Water topics

Still Waters, credit: Eric Poggemann

photo credit: Eric Poggemann (Port Washington)

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for water permits online.

Water resources are the foundation for Wisconsin’s economy, environment and quality of life. Managing, conserving and restoring them for the benefit of Wisconsin citizens now and in the future is a big job, and one that DNR staff share with local governments, citizens and businesses.


Agribusiness and CAFOs
Beaches
  • Wisconsin’s beaches provide wildlife habitat, recreation areas and tourist destinations.
Dam safety
  • There are approximately 3,800 dams in Wisconsin.
Drinking water
  • The DNR works to provide Wisconsin residents with safe, clean drinking water.
Fishing
Floodplains
  • A Floodplain is land that has been or may be covered by floodwater during a regional flood.
Great Lakes
Groundwater
Groundwater montioring well
  • Approximately two thirds of the people living in Wisconsin get their drinking water from groundwater.
Impaired waters
cows standing in a stream
Lakes
lake
Nonpoint source runoff
Rivers & streams
Shorelands
  • In addition to their natural beauty, Wisconsin’s shoreland areas protect water quality, and provide habitat for fish and wildlife habitat and areas for recreational activities.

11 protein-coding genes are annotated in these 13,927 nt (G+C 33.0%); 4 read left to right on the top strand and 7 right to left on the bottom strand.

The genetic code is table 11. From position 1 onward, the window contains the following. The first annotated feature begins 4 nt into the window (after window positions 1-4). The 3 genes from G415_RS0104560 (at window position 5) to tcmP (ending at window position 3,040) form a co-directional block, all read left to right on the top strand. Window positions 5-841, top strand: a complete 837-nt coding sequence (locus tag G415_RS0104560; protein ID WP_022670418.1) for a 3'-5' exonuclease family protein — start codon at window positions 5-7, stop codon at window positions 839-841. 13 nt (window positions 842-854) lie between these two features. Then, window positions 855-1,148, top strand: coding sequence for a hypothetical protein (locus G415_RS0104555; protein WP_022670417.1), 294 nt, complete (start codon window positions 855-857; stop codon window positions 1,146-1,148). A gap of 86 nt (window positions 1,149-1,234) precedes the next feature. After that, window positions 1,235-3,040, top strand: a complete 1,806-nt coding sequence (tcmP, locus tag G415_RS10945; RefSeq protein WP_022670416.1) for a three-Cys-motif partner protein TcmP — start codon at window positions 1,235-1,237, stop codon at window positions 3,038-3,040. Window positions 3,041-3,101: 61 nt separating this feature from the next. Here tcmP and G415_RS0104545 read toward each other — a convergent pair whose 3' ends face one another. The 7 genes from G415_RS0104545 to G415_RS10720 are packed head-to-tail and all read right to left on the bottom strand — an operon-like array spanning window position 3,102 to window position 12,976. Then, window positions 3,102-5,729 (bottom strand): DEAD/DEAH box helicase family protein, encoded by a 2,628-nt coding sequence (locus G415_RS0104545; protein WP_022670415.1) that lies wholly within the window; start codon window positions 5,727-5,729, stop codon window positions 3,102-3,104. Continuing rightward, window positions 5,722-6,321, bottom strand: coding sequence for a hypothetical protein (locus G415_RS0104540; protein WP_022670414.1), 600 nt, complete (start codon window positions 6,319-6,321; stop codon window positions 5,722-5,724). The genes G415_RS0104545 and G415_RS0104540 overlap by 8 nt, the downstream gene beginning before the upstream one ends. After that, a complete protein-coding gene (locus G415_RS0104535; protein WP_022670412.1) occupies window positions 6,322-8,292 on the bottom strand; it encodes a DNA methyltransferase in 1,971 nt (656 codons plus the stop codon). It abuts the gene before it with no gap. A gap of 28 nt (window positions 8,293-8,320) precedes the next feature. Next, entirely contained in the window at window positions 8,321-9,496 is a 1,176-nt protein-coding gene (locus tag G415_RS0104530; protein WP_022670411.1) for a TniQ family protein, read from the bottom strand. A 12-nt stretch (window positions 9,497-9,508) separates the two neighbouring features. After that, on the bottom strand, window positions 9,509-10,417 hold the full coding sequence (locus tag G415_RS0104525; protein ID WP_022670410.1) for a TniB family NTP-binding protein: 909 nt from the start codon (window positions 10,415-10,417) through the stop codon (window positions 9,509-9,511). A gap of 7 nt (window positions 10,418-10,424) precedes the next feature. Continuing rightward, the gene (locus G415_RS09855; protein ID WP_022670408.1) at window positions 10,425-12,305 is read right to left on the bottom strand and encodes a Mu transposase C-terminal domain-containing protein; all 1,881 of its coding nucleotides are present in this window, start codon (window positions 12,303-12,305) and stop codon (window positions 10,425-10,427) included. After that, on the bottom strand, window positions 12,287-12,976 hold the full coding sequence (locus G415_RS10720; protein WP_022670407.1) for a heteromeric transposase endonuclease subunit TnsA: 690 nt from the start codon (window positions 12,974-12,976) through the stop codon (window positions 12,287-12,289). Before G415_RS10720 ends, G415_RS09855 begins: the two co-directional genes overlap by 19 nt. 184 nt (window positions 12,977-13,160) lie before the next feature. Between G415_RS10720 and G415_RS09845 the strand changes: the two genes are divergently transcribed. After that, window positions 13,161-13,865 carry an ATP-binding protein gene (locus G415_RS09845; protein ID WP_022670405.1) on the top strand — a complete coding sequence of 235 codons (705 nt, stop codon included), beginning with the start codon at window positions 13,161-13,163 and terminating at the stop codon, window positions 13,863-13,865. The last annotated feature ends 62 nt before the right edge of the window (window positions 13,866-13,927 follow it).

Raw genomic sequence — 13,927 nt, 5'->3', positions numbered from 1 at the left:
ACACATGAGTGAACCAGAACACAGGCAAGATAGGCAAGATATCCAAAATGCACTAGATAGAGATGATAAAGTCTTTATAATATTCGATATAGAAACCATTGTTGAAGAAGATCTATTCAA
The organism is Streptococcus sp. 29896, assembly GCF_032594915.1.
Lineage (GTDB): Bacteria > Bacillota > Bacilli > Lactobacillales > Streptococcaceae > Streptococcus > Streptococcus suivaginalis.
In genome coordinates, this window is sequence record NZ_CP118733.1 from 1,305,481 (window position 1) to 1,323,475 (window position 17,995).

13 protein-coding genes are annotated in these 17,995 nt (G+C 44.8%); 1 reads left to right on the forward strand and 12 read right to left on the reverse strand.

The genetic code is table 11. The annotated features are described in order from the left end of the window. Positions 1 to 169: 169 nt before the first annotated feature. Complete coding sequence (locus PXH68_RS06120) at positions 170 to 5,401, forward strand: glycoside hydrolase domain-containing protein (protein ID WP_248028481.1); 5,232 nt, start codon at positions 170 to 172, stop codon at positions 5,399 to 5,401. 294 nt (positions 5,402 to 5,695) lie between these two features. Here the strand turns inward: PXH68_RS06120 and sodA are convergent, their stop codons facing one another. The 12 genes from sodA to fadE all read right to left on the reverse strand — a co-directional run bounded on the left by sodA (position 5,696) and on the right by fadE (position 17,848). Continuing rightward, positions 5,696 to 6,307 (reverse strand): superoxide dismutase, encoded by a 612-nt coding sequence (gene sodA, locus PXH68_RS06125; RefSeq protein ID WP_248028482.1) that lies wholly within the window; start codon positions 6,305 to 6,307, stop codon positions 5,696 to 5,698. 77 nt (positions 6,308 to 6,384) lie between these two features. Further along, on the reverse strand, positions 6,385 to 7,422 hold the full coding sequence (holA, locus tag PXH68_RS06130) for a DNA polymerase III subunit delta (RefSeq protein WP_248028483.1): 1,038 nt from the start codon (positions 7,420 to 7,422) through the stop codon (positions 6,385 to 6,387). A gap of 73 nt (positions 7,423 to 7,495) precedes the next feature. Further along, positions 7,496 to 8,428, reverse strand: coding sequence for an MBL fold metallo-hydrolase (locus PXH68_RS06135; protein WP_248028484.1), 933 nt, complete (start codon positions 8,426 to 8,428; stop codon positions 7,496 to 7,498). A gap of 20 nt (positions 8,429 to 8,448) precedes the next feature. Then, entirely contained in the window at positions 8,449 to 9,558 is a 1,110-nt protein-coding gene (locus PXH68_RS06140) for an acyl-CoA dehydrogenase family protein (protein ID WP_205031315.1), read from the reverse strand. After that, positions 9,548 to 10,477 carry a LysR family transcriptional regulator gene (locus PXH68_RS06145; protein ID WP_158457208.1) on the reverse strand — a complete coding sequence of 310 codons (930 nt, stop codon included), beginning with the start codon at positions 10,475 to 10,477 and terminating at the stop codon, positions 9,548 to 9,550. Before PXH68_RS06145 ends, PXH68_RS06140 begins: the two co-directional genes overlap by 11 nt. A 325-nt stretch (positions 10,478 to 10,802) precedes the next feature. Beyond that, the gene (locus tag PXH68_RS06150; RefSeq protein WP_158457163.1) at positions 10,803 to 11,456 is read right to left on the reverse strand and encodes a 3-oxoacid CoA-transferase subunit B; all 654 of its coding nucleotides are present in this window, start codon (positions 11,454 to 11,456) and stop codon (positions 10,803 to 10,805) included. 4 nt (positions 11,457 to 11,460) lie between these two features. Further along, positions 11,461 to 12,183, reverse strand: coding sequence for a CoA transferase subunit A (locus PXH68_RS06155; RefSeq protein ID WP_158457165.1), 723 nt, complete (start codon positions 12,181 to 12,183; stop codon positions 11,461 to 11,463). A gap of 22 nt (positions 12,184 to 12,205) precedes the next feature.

Storm water runoff
  • Storm water runoff contains pollutants from roads, parking lots, construction sites, industrial storage yards and lawns.
Surface water
  • Wisconsin residents are fortunate to live in a state bountiful with natural resources, including our many surface waters.
TMDLs
Wastewater
  • Wisconsin regulates municipal and industrial operations discharging wastewater to surface or groundwaters.
Water use
  • Sustainable water use is critical for a healthy environment and economy.
Watersheds & basins
Waterways
Children playing on the
  • Help preserve and protect our waterways for current enjoyment and future generations.
Wells (public & private)
well
  • Help keep Wisconsin wells safe and dependable sources of water.
Wetlands
Wetland flowers
  • Help protect, restore and explore Wisconsin’s wetlands.

Last revised: Friday July 19 2013